Have you noticed it yet, the elephant in the room? The elephant in the room is one of those things that’s very obviously there, but something we’d like to go as long as possible without being forced to talk about. Today is the day we have to address the elephant in the room. The elephant is one of God’s commands that is very simple and clear. He states it in a dozen ways in a dozen places, but it’s a command we find exceptionally easy to forget about and pretend it doesn’t exist.
Maybe it’s because this isn’t one of God’s commands where he says, “Don’t… do whatever…steal, have sex outside of marriage, murder.” Those are sins of commission because we are committing the thing God told us not to do. On the other hand, some commands God gives us are things he wants us to do. When we don’t do them, those are called sins of omission, because we are omitting or failing to do the things God asks us to do.
So what is the command we have to talk about today? What’s the elephant in the room? It’s been staring at you for the past 4 weeks. Maybe you were just biding your time as we went around the Logo wheel, hoping somehow we wouldn’t get there. Maybe Judgement Day will come before then! The elephant’s name is SHARE. Did you feel the shiver down your spine? No, Pastor, No! Don’t make us talk about SHARING, or the other even scarier word-EVANGELISM! Those are scary words!
Maybe at this point in our Family Growing in Christ series, you’re thinking, “I can get on board with WORSHIP. I can sit in the pew and listen. STUDY, sure I can come to Bible class and sit and listen. SERVE, sure I don’t mind shining around every so often to help out. But SHARE…? That’s where you lost me. SHARE my faith? That’s risky! SHARE words that talk about God? Pastor, you know I’m not really the outgoing type. That’s for the extroverts. Or isn’t there a board of Evangelism for that? Don’t we have 4 pastors for that? Don’t we have like 20 school teachers who do that with the kids?
This elephant has been hiding right there in plain sight for the last month. It’s been on the bulletin for years right at the bottom of the logo- SHARE. It’s a one-word summary of God’s command, “Share the gospel!” or as the gospel writer Mark says, “Preach the gospel to all creation.” It’s obvious alright, but it’s one of those commands we’d like to pretend doesn’t exist or if we’re forced to acknowledge it, at least this elephant better just live here at church on the banners and the bulletin. That’s his home.
Maybe you know exactly what I’m talking about. Maybe you’re feeling the tension. If you’re not convinced yet, let me give you an example. Last week, remember we did the SERVE week and we had the big volunteer fair over in the new commons for people to think about how to get involved and sign up. There was a sign-up with a particularly scary title, “EVANGELISM AMBASSADORS”. Only one name signed up, somebody who had already been serving this role for a long time. Now I don’t say that so I can stand up here and stare down my big long nose and point my big long finger at you. I say it because it reveals a truth about us that we need to grow in as A Family Growing in Christ.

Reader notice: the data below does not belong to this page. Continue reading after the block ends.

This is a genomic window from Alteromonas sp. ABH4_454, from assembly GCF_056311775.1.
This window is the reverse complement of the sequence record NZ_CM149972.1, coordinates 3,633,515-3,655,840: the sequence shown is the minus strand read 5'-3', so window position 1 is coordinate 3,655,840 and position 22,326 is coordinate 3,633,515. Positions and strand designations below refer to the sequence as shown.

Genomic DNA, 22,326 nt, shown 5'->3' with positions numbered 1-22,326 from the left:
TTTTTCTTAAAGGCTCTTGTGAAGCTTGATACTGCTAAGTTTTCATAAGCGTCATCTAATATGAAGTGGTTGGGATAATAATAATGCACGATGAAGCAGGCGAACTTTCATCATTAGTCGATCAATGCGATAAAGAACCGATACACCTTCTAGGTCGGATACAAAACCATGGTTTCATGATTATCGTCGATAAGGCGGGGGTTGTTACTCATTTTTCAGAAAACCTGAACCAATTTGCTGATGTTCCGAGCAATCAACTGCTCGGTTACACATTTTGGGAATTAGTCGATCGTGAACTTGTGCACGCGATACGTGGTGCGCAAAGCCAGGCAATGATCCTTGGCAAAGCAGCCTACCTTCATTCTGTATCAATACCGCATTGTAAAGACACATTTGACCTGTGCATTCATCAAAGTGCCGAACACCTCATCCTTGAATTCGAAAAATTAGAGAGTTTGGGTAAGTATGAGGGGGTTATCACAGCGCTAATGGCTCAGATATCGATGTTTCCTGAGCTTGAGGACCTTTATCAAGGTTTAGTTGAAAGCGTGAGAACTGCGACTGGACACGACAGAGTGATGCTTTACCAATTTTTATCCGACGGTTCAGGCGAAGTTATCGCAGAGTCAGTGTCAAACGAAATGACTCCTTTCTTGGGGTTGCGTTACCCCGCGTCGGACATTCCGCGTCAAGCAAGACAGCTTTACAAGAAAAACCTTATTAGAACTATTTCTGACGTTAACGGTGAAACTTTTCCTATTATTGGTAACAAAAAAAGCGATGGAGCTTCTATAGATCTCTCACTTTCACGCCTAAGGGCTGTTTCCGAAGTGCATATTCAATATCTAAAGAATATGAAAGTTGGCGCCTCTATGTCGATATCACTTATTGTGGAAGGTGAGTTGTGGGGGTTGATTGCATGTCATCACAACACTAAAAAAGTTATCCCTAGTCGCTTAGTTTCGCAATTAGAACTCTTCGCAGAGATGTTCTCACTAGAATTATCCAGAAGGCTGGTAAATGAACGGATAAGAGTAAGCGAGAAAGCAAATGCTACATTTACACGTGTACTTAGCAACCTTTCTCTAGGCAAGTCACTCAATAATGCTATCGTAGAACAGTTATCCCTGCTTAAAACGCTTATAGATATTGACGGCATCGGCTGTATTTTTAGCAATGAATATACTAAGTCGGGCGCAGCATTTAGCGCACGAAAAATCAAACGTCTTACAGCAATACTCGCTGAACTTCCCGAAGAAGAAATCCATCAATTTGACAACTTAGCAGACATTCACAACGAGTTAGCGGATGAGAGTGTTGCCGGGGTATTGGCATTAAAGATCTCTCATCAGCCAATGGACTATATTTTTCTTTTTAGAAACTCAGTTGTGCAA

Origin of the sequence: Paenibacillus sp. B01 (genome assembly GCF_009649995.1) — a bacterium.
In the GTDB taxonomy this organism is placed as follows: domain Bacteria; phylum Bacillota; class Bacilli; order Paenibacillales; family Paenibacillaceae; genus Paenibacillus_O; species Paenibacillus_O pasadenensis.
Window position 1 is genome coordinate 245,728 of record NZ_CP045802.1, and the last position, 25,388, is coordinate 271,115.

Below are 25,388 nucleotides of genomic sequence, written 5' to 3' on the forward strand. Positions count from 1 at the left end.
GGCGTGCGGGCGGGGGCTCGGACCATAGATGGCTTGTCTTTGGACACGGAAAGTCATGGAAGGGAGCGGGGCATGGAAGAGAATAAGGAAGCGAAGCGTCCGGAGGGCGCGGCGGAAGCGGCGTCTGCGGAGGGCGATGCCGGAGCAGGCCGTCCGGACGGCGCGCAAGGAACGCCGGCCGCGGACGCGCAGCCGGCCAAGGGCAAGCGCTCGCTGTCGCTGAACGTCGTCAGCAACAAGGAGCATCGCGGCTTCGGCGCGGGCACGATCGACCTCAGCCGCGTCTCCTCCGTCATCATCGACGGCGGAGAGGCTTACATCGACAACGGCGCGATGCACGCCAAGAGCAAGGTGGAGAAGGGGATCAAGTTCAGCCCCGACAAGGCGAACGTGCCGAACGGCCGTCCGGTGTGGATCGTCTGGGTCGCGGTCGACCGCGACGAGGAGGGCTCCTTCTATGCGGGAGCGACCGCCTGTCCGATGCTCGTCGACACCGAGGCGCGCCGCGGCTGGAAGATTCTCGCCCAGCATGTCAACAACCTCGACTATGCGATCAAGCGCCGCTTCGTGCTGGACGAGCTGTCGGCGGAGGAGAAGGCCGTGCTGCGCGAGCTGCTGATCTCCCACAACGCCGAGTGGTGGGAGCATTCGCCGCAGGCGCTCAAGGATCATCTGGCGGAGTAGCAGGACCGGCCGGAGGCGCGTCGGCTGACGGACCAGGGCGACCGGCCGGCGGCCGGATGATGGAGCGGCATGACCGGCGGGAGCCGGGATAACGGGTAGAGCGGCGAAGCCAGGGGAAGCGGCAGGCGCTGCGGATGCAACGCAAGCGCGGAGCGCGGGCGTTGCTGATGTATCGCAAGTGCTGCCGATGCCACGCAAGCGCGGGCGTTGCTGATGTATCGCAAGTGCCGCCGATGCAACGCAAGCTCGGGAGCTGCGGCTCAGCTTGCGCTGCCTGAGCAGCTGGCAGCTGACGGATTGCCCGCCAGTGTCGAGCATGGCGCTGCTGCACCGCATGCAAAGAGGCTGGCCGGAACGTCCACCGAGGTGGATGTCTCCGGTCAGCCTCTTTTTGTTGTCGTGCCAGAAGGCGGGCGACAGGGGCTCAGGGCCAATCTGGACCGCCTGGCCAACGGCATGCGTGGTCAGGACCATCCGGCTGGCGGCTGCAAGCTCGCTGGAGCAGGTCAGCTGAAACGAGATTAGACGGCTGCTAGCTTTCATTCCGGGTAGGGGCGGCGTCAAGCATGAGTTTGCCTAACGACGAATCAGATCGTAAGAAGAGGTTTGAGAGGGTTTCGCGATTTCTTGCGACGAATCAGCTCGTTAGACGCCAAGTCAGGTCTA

There are a few people God made for whom sharing their faith is a natural gift. If that is your gift, then by all means, use it to the full. But if for many of you it doesn’t feel like one of your top strengths, and I would include myself with you in that group, then we need to talk about how to grow and get better at it, after all it’s the first thing on our mission statement. “The members of Mount Olive Evangelical Lutheran Church use the gospel in Word and sacrament to win the lost for Christ…”
Your spiritual leaders who drafted that mission statement long ago did not just pull that out of the clear blue sky. They were putting on paper what God has made true about each and every person he has saved. God has made you an Evangelism Ambassador, whether you signed up on the sheet or not. Here is what he says in 2 Corinthians 5. “All this is from God, who reconciled us to himself through Christ and gave us the ministry of reconciliation: 19 that God was reconciling the world to himself in Christ, not counting people’s sins against them. And he has committed to us the message of reconciliation. 20 We are therefore Christ’s ambassadors, as though God were making his appeal through us.”
We are Christ’s ambassadors! Every saved soul is an ambassador to every soul Christ died to save! Since Christ died to take away your sins, and you know how many sins you have. That makes you extremely well qualified to tell others about how Christ takes away all of their sins too! What a great message! So why is it so hard to share? Why do we get so clammed up at the thought of it? Well, sometimes we make it harder and scarier and more complicated than it has to be. So at last, with our eyes focused on growth, let’s turn our attention to the story of a little girl through whom God worked wonders.
It was not a good start to a story; actually it was downright terrible. A young girl was captured by a band of enemy raiders. Human trafficking has been an evil reality for a long time. In all likelihood, they killed her family and they hauled her back to their homeland to be a slave. Now she was forced to serve the wife of the commander of the enemy army who ruined her life. How would you have been doing as that little girl? Angry at everyone you were now forced to serve? Bitter at God for letting something so awful happen to you? How could this be part of a plan? It’d be hard to blame her for a little outrage after having to go through something like that.
In this girl, we see why the Bible holds little children up as the example of great faith. In spite of everything she’s going through, she still finds a way to live as an ambassador of the God she serves. She finds the strength to speak up in a world where her voice meant nothing. She was a young girl in world ruled by men. She was a foreigner, and she was a slave. Not exactly the powerful diplomat type to be bringing messages to the high and mighty commander Naaman. But she knew her God had something to offer Naaman, who had leprosy. So “She said to her mistress, ‘If only my master would see the prophet who is in Samaria! He would cure him of his leprosy’” (5:3).